I try, but usually fail, to come to a movie cold, with no plot spoilers. In the case of The Lobster, I actually pulled it off. All I knew about it was that it was nominated for an Oscar for Best Original Screenplay, and that it had disturbed my friend Charlie very much. (He eventually wrote a piece about it, “Consider the Lobster”.)
Halfway through the movie, I had to pause and go to Facebook, where I wrote the following:
"We all dance by ourselves. That's why we only play electronic music."
Just reached the halfway point of The Lobster. All I knew about it going in was that Charlie Bertsch was very disturbed by it. I didn't realize it was a comedy.
If I’d read up on the film in advance, I would have found that The Lobster was “a black-hearted flat-affect comedy” (Sheila O’Malley), “wickedly funny” (Guy Lodge), a “terrifically twisted satire” (Peter Travers), and an “absurdist romantic tragicomedy” (Stephanie Zacharek). But it was nice being surprised, nice to realize that while The Lobster thinks it is serious, it is also intentionally funny.
I was reminded of other things I’d liked or hated. For the latter, there was Kevin Smith’s Tusk, which disturbed me so much I never wrote about it (madman gradually turns a human into a walrus ... 5/10). The title of The Lobster comes from one of the essential plot points: single people have 45 days to find a mate, or they will be turned into an animal of their own choosing (the main character, played by Colin Ferrell, chooses a lobster, “Because lobsters live for over one hundred years, are blue-blooded like aristocrats, and stay fertile all their lives.”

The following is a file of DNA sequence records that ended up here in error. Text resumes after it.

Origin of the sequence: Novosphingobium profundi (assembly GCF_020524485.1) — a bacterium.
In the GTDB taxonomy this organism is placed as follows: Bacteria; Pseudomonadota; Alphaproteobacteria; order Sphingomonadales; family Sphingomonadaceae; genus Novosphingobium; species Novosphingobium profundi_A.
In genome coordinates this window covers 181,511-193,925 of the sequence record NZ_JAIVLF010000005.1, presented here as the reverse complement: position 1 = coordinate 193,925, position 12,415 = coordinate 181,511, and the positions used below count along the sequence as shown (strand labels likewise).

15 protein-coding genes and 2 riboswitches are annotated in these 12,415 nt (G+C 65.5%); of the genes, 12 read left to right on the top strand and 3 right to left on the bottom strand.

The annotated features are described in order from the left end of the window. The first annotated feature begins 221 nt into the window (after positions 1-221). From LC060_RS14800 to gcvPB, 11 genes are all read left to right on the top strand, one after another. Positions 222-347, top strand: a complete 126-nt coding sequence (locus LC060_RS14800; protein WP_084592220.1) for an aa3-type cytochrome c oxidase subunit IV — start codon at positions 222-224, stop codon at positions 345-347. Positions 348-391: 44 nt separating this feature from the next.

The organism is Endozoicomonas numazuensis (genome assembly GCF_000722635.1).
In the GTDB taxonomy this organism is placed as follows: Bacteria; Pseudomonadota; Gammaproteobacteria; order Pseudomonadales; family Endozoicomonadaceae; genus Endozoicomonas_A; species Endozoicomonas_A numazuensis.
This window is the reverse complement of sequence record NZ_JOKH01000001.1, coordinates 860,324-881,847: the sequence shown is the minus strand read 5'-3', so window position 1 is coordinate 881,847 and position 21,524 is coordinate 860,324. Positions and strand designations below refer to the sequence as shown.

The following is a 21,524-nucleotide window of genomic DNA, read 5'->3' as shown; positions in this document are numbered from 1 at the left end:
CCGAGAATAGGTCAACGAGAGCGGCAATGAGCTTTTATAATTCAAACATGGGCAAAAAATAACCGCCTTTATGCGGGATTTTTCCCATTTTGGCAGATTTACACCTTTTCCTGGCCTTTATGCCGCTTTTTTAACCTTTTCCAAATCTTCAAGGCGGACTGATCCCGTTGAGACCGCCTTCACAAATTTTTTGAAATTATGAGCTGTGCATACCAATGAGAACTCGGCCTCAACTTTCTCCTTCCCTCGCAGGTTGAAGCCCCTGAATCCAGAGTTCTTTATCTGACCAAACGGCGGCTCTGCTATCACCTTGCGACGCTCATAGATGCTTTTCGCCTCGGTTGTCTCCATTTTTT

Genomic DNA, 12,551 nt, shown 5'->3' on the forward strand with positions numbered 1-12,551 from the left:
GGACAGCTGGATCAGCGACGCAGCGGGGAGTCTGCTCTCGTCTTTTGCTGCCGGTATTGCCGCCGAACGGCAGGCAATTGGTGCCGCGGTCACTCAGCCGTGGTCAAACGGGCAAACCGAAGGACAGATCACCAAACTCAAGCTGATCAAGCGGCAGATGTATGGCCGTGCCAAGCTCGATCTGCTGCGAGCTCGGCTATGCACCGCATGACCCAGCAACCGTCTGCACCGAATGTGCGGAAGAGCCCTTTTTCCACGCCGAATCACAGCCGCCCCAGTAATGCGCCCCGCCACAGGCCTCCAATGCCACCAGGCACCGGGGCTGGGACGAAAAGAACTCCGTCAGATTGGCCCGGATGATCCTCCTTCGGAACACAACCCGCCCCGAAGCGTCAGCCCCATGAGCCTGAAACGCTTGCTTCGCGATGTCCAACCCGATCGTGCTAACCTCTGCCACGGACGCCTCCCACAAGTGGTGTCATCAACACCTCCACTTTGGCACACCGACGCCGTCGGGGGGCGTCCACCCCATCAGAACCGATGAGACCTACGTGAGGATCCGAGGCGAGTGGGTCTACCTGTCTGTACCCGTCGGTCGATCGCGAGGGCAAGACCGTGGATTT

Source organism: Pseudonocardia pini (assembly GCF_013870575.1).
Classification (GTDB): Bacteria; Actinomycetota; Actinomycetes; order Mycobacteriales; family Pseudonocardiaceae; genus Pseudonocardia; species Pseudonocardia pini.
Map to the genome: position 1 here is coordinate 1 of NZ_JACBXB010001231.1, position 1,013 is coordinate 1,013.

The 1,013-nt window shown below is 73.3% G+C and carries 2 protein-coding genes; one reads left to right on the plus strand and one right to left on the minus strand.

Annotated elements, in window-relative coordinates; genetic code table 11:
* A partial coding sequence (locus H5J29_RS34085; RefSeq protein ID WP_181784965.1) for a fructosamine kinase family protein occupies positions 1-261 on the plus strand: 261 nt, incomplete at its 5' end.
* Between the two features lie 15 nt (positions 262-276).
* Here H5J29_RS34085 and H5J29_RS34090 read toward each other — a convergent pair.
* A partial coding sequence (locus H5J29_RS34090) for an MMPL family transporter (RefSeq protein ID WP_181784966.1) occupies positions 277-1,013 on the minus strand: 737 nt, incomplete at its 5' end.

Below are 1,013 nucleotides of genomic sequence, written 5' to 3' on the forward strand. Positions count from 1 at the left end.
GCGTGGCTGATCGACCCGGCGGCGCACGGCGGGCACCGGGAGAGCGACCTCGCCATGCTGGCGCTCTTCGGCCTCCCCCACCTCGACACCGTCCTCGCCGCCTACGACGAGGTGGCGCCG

I was also reminded of the TV series Black Mirror, which I like very much. Like The Lobster, Black Mirror shows dystopian versions of the near future, laced in many cases with sly humor. The TV series is an anthology with standalone episodes, but all revolve to a greater or lesser extent on the technology of our lives, futurized just enough to differentiate slightly from the present. It’s a standard trick of dystopias, to create a world recognizably related to our own.
The performances in The Lobster are designed to throw us off ever so slightly. There’s Colin Farrell, except he doesn’t quite look like Colin Farrell, he’s a bit dumpy (he gained 40 pounds for the part) and decidedly un-sexy. Léa Seydoux may be incapable of un-sexiness (although the same might be said of Farrell before this part), but there is a hard-nosed bad-assery to her here that comes not from action scenes as much as from the determined look on her face, daring you to underestimate her. And Ben Whishaw has established great versatility in his previous roles, so you never know what to expect from him. (He also shares with Seydoux a 007 connection: she was a Bond Girl in Spectre, he is the most recent Q ... another actress from the film, Rachel Weisz, adds a trivia-answer 007 connection as well, since she is married to Daniel Craig.) Suffice to say, everything is a bit off in The Lobster, so when you realize things are actually very off, that realization sneaks up on you.
So no, I wasn’t disturbed by The Lobster, perhaps because while I was aware Lanthimos had a larger theme in mind, I never connected with it, whatever it was. I just took in the pleasures of the film. I can’t leave without mentioning a couple of my favorite actresses, Olivia Colman (Broadchurch, Fleabag) and Ashley Jensen (Extras, Catastrophe). I wouldn’t go so far as to call The Lobster fun, or say I wanted to watch it again. But for the most part, the fun was what appealed to me. 7/10.